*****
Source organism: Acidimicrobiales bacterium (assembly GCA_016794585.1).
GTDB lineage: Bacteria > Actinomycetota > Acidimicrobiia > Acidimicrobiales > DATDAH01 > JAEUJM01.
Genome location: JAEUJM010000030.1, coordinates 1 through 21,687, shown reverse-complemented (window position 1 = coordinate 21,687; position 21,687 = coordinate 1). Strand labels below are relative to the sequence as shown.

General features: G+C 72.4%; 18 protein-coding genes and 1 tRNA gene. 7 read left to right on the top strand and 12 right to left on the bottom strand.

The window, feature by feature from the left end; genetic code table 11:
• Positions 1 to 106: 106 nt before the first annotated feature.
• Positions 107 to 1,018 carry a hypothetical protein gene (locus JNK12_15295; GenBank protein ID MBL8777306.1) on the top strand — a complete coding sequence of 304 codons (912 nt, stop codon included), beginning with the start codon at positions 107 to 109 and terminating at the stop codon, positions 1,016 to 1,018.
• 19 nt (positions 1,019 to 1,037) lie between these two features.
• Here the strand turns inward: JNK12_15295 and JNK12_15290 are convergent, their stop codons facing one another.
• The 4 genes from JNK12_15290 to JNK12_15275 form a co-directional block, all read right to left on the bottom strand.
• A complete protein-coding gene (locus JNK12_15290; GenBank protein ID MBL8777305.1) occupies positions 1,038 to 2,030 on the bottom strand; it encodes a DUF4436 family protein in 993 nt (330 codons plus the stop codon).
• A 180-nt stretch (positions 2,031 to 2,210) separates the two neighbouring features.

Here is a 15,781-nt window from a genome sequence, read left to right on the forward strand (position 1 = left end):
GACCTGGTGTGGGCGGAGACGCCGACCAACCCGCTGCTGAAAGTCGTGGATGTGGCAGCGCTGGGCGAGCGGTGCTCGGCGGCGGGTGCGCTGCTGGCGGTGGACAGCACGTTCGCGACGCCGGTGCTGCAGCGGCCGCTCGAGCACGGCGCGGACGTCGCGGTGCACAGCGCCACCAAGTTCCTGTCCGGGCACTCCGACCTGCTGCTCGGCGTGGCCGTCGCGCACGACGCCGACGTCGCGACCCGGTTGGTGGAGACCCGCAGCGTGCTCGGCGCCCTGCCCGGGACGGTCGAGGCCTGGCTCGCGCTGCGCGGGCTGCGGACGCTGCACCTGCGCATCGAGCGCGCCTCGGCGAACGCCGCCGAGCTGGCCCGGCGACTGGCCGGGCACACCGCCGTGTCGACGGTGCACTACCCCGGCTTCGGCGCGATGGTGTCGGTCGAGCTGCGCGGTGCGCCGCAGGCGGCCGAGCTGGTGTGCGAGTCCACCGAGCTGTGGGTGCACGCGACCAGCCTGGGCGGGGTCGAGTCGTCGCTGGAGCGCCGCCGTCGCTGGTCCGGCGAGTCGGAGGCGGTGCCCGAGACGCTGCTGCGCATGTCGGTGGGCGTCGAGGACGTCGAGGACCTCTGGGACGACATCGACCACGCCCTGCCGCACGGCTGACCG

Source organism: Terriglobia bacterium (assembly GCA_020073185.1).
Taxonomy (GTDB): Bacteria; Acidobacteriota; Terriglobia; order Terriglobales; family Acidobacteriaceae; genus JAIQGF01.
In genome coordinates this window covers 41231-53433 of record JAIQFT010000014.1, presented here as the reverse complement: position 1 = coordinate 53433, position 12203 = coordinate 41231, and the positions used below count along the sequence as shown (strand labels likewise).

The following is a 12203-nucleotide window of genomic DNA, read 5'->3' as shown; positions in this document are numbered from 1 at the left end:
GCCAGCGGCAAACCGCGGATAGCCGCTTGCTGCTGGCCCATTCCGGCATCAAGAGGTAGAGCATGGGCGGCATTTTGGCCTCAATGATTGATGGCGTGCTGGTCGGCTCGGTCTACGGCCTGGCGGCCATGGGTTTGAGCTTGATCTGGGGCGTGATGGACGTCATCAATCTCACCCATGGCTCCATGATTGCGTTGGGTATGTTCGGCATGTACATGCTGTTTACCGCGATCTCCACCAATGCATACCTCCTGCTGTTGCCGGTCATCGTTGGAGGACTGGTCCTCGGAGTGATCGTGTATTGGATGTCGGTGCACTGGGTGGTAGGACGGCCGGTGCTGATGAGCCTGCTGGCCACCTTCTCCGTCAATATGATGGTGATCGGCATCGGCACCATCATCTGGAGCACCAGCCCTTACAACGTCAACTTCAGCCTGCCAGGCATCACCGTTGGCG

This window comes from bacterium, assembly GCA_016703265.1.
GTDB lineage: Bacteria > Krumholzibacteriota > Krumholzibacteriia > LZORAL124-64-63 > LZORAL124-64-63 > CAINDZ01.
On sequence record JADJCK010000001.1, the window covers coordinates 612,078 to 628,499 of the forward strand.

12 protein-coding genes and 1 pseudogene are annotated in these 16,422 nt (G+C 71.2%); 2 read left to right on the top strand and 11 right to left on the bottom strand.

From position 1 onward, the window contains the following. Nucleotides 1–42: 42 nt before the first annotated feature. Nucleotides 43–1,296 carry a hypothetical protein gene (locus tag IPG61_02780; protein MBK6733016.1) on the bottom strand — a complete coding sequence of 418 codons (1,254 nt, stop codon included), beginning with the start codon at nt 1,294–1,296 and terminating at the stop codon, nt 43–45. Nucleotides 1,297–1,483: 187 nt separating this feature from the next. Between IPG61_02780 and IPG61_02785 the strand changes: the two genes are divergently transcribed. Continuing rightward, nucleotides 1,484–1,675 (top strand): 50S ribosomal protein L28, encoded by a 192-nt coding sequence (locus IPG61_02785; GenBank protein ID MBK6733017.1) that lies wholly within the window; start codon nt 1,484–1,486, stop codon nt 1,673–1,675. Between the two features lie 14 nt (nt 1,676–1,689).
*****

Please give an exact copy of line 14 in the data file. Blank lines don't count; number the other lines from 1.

GACCTGGTGTGGGCGGAGACGCCGACCAACCCGCTGCTGAAAGTCGTGGATGTGGCAGCGCTGGGCGAGCGGTGCTCGGCGGCGGGTGCGCTGCTGGCGGTGGACAGCACGTTCGCGACGCCGGTGCTGCAGCGGCCGCTCGAGCACGGCGCGGACGTCGCGGTGCACAGCGCCACCAAGTTCCTGTCCGGGCACTCCGACCTGCTGCTCGGCGTGGCCGTCGCGCACGACGCCGACGTCGCGACCCGGTTGGTGGAGACCCGCAGCGTGCTCGGCGCCCTGCCCGGGACGGTCGAGGCCTGGCTCGCGCTGCGCGGGCTGCGGACGCTGCACCTGCGCATCGAGCGCGCCTCGGCGAACGCCGCCGAGCTGGCCCGGCGACTGGCCGGGCACACCGCCGTGTCGACGGTGCACTACCCCGGCTTCGGCGCGATGGTGTCGGTCGAGCTGCGCGGTGCGCCGCAGGCGGCCGAGCTGGTGTGCGAGTCCACCGAGCTGTGGGTGCACGCGACCAGCCTGGGCGGGGTCGAGTCGTCGCTGGAGCGCCGCCGTCGCTGGTCCGGCGAGTCGGAGGCGGTGCCCGAGACGCTGCTGCGCATGTCGGTGGGCGTCGAGGACGTCGAGGACCTCTGGGACGACATCGACCACGCCCTGCCGCACGGCTGACCG